Back pain can range from a nagging nuisance to a raging torture. Nerve and muscular problems, degenerative disc disease and arthritis can all trigger pain, and there are wide variety of surgical and non-surgical treatments for various back conditions.
Dr. Stuart Kinsella, who arrived in Vero just last summer, is an orthopaedic surgeon with Vero Orthopaedics. He specializes in injuries and conditions of the back and neck, and has expertise in open and minimally invasive spine surgery as well as robotic and navigation assisted spine surgery. But just because he can do something surgically to relieve the pain, doesn’t mean he pushes a surgical solution.
“My goal is to avoid surgery completely, if possible,” Dr. Kinsella said. “And if I have to do surgery, I do the most specific surgery possible to help their symptoms. Back surgery is not the same for everyone and it’s not the picture I’m treating; it’s the patient. It doesn’t matter what their picture looks like. It could be really bad or really good. If there’s a connection between what they are saying and what I can see, I fix that specific problem and not fix anything that isn’t causing a problem.”
Lower back pain – one of the most common ailments out there – will typically respond to nonsurgical treatment such as inti-inflammatory medications, heat and physical therapy. If you can get the inflammation to go down, you can feel better without physically decompressing that nerve.
If the pain continues, your doctor may advise you to get X-rays to isolate the source of the pain. Short courses of oral steroids as well as epidural steroids (injections of medication on the nerve directly) are other non-surgical methods of treatment.
“The injections to the spine have both numbing medication and steroids in them, and while they work very well, they don’t last that long,” said Dr. Kinsella. “From a diagnostic perspective, what happens during the first 24 hours after an injection can isolate the source of the problem. If you get complete relief from numbing one of the nerves at a certain spot in the spine but it only lasted a day, you have learned exactly where that problem lies and can narrow it down to the specific cause. Knowing that can lead to less invasive surgery if needed.”
Spinal stenosis – the narrowing of the spinal canal, which causes pressure on the nerves – is identified by the source of the pain. Cervical stenosis occurs in the upper/neck part of the spine and can radiate down the arm to the hand or fingers, or cause numbness or tingling in the shoulder or arm.
Lumbar spinal stenosis is a narrowing of the spinal canal in the lower back. It compresses the nerves traveling through the lower back into the legs. While it can occur in younger patients, it more often is a degenerative condition that affects people in their 60s and older. Usually nerve compression is caused by arthritis or disc degeneration. In general, it’s a process that happens over time. Part of the arthritis process is bony overgrowth, and when that happens in a spinal canal, it can push on the nerves. The recommended treatment for this condition usually is surgery.
“When you have lumbar stenosis, the spinal cord usually ends around L-1 so in most of the lower back it’s actually nerve roots floating in a sac,” explained Dr. Kinsella. “It’s kind of like strands of spaghetti floating in a clear fluid in a see-through membrane. You can actually see the nerves floating in there. Some people have stenosis so severe that all those nerves will bunch up. If during surgery you take out the bone or arthritis that is pushing on that sac, you can actually watch it expand giving the nerves room to float when they used to be squished together. By giving them space the pain is diminished or alleviated.”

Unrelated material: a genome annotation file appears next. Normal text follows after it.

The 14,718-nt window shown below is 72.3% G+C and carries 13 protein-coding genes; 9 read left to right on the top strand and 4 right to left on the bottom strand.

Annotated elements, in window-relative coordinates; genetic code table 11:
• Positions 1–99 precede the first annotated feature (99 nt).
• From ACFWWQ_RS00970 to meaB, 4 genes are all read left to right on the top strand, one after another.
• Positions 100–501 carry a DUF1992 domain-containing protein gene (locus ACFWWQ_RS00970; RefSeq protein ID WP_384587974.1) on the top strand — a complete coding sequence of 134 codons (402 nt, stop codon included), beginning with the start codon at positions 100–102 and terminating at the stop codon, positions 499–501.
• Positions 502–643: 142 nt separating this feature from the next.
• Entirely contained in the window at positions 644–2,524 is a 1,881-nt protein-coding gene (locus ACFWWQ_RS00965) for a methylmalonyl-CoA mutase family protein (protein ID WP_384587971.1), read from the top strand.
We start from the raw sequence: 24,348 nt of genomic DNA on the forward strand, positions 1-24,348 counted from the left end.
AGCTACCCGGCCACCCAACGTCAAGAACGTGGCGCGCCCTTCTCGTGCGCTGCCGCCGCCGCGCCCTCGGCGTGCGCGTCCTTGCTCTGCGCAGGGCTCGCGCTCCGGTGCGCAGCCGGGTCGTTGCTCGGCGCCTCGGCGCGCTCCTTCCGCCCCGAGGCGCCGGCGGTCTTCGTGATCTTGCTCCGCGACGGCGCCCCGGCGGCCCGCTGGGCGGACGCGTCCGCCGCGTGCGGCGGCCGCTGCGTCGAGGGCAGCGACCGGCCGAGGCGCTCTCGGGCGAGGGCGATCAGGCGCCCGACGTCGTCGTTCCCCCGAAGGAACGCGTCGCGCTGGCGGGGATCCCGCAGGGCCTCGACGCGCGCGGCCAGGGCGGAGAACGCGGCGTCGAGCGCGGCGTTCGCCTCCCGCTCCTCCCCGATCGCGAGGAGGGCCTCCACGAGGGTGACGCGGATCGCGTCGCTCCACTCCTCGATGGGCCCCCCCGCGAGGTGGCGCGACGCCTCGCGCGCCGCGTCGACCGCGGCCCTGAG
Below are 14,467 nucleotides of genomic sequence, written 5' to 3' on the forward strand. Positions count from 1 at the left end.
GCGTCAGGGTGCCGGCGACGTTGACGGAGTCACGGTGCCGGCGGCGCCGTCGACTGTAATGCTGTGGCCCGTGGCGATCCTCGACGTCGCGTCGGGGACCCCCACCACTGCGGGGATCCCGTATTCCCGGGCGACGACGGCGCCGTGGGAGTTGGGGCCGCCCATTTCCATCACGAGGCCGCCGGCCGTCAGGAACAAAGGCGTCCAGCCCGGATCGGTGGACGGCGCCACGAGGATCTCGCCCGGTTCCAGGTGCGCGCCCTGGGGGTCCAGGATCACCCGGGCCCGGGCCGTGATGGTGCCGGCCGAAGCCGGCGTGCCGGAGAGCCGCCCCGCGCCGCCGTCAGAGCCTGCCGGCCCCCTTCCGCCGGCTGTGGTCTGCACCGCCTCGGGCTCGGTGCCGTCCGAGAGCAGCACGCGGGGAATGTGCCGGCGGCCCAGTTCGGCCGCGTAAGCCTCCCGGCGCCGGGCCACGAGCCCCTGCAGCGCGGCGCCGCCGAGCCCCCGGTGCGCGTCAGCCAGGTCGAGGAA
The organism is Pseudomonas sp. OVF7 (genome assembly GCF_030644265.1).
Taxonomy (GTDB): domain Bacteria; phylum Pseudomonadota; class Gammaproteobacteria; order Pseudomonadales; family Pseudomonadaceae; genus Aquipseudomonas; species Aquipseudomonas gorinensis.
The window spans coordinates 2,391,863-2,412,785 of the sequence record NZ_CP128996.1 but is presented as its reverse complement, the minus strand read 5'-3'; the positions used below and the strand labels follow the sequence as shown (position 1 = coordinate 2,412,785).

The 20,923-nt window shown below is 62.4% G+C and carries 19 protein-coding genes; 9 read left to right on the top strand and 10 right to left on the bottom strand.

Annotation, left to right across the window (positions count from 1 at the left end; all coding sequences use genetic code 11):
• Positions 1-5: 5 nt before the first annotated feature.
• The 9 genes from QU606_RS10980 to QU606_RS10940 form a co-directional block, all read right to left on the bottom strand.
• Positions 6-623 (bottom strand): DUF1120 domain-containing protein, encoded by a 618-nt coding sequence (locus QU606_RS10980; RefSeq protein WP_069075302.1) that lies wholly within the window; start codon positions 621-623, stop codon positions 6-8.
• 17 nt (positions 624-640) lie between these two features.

Herniated discs, also known as pinched nerves or bulging discs, occur when the spinal disc, which acts as a shock absorber between the vertebrae, leaks some of its inner material and aggravates a nerve, causing pain, numbness and weakness. Disc herniation symptoms usually start for no apparent reason. Or they may occur when a person lifts something heavy and/or twists the lower back, motions that put added stress on the discs. Fortunately, 95 percent of herniated discs and the symptoms they cause through nerve compression can get better without surgery.
While Dr. Kinsella is an expert in robotic navigation surgery, he doesn’t generally use it for cervical surgeries. “Most of the straightforward degenerative procedures aren’t significantly aided by robot navigation assistance beyond the free hand techniques,” he said. “But in the setting of complicated revisions and deformities such as scoliosis, the robot in real-time navigation is extremely useful. Robotics and navigation surgery is taking over and there are so many advances in the area. One of the goals I had coming down here was to bring this advanced technology to the Treasure Coast to provide the care that was otherwise unable to be done here. I brought the first Excelsius GPS Robotic Navigation Platform to the east coast of Florida and it’s now housed at Sebastian River Medical Center.
“I fell in love the spine because it has such an impact on our lives and I wanted the opportunity to help people get their health back,” recalled Dr. Kinsella. “During my medical training we had a patient who had a very compressed lumbar spine and by decompressing the spine and sac I could actually see the nerves expanding and their color improving. When I looked back on the MRI and made the connection, it showed how powerful that kind of surgery can be when it’s done correctly.”
Dr. Stuart Kinsella moved to Vero Beach last August after completing his spine surgery fellowship at Beth Israel Deaconess Medical Center/Harvard Medical School in Boston, and is proud to be part of the Vero Orthopaedics team of surgeons. He can be reached at 772-569-2330.